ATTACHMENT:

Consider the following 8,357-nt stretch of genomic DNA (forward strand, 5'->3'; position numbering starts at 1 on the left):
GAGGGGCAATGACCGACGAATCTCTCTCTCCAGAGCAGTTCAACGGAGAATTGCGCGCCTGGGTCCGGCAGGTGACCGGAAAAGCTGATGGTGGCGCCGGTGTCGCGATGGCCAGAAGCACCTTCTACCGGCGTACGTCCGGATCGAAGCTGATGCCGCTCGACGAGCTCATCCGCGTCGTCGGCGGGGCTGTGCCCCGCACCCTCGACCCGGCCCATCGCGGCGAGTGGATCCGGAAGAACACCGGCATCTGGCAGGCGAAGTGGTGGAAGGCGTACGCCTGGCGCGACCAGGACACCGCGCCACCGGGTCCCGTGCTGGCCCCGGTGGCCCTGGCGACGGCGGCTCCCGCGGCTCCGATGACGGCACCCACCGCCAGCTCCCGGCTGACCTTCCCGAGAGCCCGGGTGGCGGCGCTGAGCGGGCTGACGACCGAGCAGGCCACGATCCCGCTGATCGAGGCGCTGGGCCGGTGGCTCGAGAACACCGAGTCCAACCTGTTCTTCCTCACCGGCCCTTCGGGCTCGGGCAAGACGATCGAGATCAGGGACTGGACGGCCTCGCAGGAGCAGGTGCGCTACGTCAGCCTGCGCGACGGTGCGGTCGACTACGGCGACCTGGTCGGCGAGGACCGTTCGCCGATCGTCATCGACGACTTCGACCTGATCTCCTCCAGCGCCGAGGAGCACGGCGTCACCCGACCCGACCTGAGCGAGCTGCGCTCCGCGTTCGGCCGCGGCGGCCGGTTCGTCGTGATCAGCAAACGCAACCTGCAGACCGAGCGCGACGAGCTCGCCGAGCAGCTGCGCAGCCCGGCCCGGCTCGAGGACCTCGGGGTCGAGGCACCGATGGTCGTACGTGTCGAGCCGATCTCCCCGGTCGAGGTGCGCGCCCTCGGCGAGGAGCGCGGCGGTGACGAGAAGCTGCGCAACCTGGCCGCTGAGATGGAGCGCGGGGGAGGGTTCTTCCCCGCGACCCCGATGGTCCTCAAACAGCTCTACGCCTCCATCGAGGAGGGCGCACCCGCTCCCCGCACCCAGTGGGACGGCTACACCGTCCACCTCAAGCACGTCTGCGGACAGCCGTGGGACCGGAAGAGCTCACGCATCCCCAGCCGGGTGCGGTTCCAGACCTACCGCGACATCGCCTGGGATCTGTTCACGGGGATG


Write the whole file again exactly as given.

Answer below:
Consider the following 8,357-nt stretch of genomic DNA (forward strand, 5'->3'; position numbering starts at 1 on the left):
GAGGGGCAATGACCGACGAATCTCTCTCTCCAGAGCAGTTCAACGGAGAATTGCGCGCCTGGGTCCGGCAGGTGACCGGAAAAGCTGATGGTGGCGCCGGTGTCGCGATGGCCAGAAGCACCTTCTACCGGCGTACGTCCGGATCGAAGCTGATGCCGCTCGACGAGCTCATCCGCGTCGTCGGCGGGGCTGTGCCCCGCACCCTCGACCCGGCCCATCGCGGCGAGTGGATCCGGAAGAACACCGGCATCTGGCAGGCGAAGTGGTGGAAGGCGTACGCCTGGCGCGACCAGGACACCGCGCCACCGGGTCCCGTGCTGGCCCCGGTGGCCCTGGCGACGGCGGCTCCCGCGGCTCCGATGACGGCACCCACCGCCAGCTCCCGGCTGACCTTCCCGAGAGCCCGGGTGGCGGCGCTGAGCGGGCTGACGACCGAGCAGGCCACGATCCCGCTGATCGAGGCGCTGGGCCGGTGGCTCGAGAACACCGAGTCCAACCTGTTCTTCCTCACCGGCCCTTCGGGCTCGGGCAAGACGATCGAGATCAGGGACTGGACGGCCTCGCAGGAGCAGGTGCGCTACGTCAGCCTGCGCGACGGTGCGGTCGACTACGGCGACCTGGTCGGCGAGGACCGTTCGCCGATCGTCATCGACGACTTCGACCTGATCTCCTCCAGCGCCGAGGAGCACGGCGTCACCCGACCCGACCTGAGCGAGCTGCGCTCCGCGTTCGGCCGCGGCGGCCGGTTCGTCGTGATCAGCAAACGCAACCTGCAGACCGAGCGCGACGAGCTCGCCGAGCAGCTGCGCAGCCCGGCCCGGCTCGAGGACCTCGGGGTCGAGGCACCGATGGTCGTACGTGTCGAGCCGATCTCCCCGGTCGAGGTGCGCGCCCTCGGCGAGGAGCGCGGCGGTGACGAGAAGCTGCGCAACCTGGCCGCTGAGATGGAGCGCGGGGGAGGGTTCTTCCCCGCGACCCCGATGGTCCTCAAACAGCTCTACGCCTCCATCGAGGAGGGCGCACCCGCTCCCCGCACCCAGTGGGACGGCTACACCGTCCACCTCAAGCACGTCTGCGGACAGCCGTGGGACCGGAAGAGCTCACGCATCCCCAGCCGGGTGCGGTTCCAGACCTACCGCGACATCGCCTGGGATCTGTTCACGGGGATG